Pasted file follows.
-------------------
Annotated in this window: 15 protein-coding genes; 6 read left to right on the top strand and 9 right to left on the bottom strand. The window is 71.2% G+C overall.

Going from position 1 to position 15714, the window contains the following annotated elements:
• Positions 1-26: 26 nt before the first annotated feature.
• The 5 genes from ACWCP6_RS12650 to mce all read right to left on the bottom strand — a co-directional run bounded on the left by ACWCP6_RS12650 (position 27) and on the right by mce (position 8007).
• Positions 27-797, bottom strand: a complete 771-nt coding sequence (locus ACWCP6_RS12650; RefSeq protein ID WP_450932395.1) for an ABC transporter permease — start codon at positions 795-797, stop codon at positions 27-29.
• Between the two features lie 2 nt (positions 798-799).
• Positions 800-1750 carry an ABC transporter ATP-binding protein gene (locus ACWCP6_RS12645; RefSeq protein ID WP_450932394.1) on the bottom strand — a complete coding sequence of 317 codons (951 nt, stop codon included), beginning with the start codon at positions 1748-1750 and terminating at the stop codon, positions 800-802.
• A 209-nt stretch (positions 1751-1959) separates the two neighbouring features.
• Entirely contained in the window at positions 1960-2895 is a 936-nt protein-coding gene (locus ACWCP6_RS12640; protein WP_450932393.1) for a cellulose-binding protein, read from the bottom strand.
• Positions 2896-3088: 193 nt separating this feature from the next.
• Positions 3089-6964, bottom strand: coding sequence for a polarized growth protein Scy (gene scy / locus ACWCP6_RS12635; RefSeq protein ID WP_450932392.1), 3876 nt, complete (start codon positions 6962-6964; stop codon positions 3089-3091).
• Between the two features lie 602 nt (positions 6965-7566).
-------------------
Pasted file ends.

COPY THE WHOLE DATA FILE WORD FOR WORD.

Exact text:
Annotated in this window: 15 protein-coding genes; 6 read left to right on the top strand and 9 right to left on the bottom strand. The window is 71.2% G+C overall.

Going from position 1 to position 15714, the window contains the following annotated elements:
• Positions 1-26: 26 nt before the first annotated feature.
• The 5 genes from ACWCP6_RS12650 to mce all read right to left on the bottom strand — a co-directional run bounded on the left by ACWCP6_RS12650 (position 27) and on the right by mce (position 8007).
• Positions 27-797, bottom strand: a complete 771-nt coding sequence (locus ACWCP6_RS12650; RefSeq protein ID WP_450932395.1) for an ABC transporter permease — start codon at positions 795-797, stop codon at positions 27-29.
• Between the two features lie 2 nt (positions 798-799).
• Positions 800-1750 carry an ABC transporter ATP-binding protein gene (locus ACWCP6_RS12645; RefSeq protein ID WP_450932394.1) on the bottom strand — a complete coding sequence of 317 codons (951 nt, stop codon included), beginning with the start codon at positions 1748-1750 and terminating at the stop codon, positions 800-802.
• A 209-nt stretch (positions 1751-1959) separates the two neighbouring features.
• Entirely contained in the window at positions 1960-2895 is a 936-nt protein-coding gene (locus ACWCP6_RS12640; protein WP_450932393.1) for a cellulose-binding protein, read from the bottom strand.
• Positions 2896-3088: 193 nt separating this feature from the next.
• Positions 3089-6964, bottom strand: coding sequence for a polarized growth protein Scy (gene scy / locus ACWCP6_RS12635; RefSeq protein ID WP_450932392.1), 3876 nt, complete (start codon positions 6962-6964; stop codon positions 3089-3091).
• Between the two features lie 602 nt (positions 6965-7566).